I hadn’t intended to write what follows, but I did. Alas. In all its late-night incoherent screedy screediness, here it is. Warning: I am too tired to edit, let alone spellcheck.

Happy fun merry tot-related parade news tomorrow. Promise!

Okay, gear up. En garde.

I got a letter today from a fellow who was one of the more gentle critics of my position on the Iraq war – always a welcome break from the stuff that accuses me of being paid by the Bushitler-Rethuglican-Murdock-Fox-Zionist Christocracy, or words to that effect. The gist was this: of course Bush isn’t like the Nazis, but . . Oh, my molars ache when I hit the BUT. This letter was occasioned by my mention in the Bleat than I'm watching the "World at War" documentary; the emailer wanted to point out the similiarities between then and now. Specificially Adoph and Dubya. Bad idea. Right now I'm steeped in the details of the horrors of WW2, of the wretched consequences of fascist aggression. I'm in no mood for the equivocating BUT. Nevertheless: the emailer said a war of aggression is a war of aggression, and what’s the difference between taking France’s art and champagne and taking Iraq’s antiquities and oil?

As the old salad-dressing commercial might have said: Ten French Derrida-schooled Marxist deconstructionist chefs say: no deeferance!

What I found fascinating was the assertion – stated as a common fact, known to all – that the US emptied Iraq’s museums, and glugs Iraqi crude into Texaco tankers as we speak. As Mark Twain so memorably said: it’s not what people know that gets them in trouble, it’s what they pick up from the comments section of indymedia sites. It took me about 45 seconds of googling to come up with a long, boring press release from the IMF about the disposition of Iraqi oil revenues. They’re audited by the international community in accord with a UN resolution. How did that happen? How did a Unilateralist Cowboy War for Oil fumble the ball at the goal line? Perhaps the UN threatened to deploy Crack French Bureaucrats who'd unleash the indifferent shrug and the chastening frown. No! Not the lowered eyebrows! Anything but that! Here – take the oil money, all of it! Anything but a facial manifestation of Gallic disapproval!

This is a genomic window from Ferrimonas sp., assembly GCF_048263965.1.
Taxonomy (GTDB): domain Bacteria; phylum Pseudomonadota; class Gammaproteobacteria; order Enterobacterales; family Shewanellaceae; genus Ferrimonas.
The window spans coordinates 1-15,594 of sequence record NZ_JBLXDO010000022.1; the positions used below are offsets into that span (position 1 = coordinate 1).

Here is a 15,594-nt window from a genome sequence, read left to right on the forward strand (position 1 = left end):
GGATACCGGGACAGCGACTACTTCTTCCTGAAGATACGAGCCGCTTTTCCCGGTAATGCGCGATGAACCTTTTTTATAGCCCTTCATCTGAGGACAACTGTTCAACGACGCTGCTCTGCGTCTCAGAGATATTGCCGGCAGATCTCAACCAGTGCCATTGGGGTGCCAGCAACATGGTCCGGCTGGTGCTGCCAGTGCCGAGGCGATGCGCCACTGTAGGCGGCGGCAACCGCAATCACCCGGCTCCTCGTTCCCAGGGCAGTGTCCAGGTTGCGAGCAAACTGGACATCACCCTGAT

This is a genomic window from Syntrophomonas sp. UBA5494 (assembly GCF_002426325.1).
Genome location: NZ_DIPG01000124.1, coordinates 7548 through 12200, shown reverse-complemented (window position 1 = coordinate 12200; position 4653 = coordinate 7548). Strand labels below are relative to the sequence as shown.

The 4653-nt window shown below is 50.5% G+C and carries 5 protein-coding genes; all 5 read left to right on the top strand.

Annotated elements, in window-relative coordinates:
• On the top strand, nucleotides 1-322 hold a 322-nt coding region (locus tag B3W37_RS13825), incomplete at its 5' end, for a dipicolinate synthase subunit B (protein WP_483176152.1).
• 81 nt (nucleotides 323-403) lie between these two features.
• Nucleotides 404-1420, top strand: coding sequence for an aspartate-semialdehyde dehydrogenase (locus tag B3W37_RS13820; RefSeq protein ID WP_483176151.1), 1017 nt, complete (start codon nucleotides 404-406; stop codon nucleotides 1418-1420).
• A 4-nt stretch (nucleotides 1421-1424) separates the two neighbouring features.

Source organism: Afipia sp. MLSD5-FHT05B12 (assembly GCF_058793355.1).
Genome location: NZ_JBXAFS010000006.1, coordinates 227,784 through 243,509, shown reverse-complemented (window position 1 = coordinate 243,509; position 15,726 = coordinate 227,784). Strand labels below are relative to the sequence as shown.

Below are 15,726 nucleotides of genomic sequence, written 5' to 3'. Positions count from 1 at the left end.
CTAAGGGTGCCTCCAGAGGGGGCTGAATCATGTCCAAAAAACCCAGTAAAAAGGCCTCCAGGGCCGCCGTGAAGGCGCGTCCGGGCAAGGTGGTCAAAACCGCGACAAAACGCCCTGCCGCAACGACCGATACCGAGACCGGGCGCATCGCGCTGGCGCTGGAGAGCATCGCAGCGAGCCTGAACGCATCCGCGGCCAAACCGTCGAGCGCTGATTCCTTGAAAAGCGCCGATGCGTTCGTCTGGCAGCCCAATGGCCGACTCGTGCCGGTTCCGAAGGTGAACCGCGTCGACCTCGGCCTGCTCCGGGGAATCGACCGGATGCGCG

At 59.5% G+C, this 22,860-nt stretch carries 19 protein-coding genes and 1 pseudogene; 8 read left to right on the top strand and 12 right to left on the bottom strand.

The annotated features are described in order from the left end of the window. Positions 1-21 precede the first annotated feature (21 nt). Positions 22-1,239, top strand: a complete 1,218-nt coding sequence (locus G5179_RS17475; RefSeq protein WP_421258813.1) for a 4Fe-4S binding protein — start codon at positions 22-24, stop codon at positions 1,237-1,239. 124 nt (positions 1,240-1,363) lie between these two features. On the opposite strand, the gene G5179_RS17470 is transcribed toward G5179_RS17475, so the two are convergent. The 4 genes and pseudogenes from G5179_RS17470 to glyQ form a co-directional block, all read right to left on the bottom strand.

It doesn’t surprise me. I would have been surprised if the administration had said they were diverting Iraqi oil revenues to pay for American war costs, just as I would have been surprised to learn that we insisted our Iranian disaster relief package contain Gideon Bibles. Doesn’t track.

My point? Simple: we live in an era of non-contiguous information streams. I believe one thing; someone else believes another – and the bedrock assumptions are utterly contradictory. This is what drives me nuts about discussing current events with some people. It’s like discussing the Apollo program with people who think it was all faked, or discussing archeology with those who believe the world is six thousand years old. I think the Iraq Campaign was part of a broad war against Islamicist fascism and the states that enable it; others think it’s all about oil and Halliburton jerking the strings of a Jeebus puppet. No. Middle. Ground.

This Iraqi WMD debate is a perfect example. What had been a consensus has fractured into two irreconcilable camps, one being “he had them” and the other being “Bush LIED!” I go back a long way on this issue. I remember. I was in DC during the first Gulf War. Everyone thought Iraq had bugs and gas. Later we all read the accounts of the Kurdish atrocities. Paul Wellstone signed on to the 1998 attack on Iraq for reasons that could have come from the lips of Bush himself.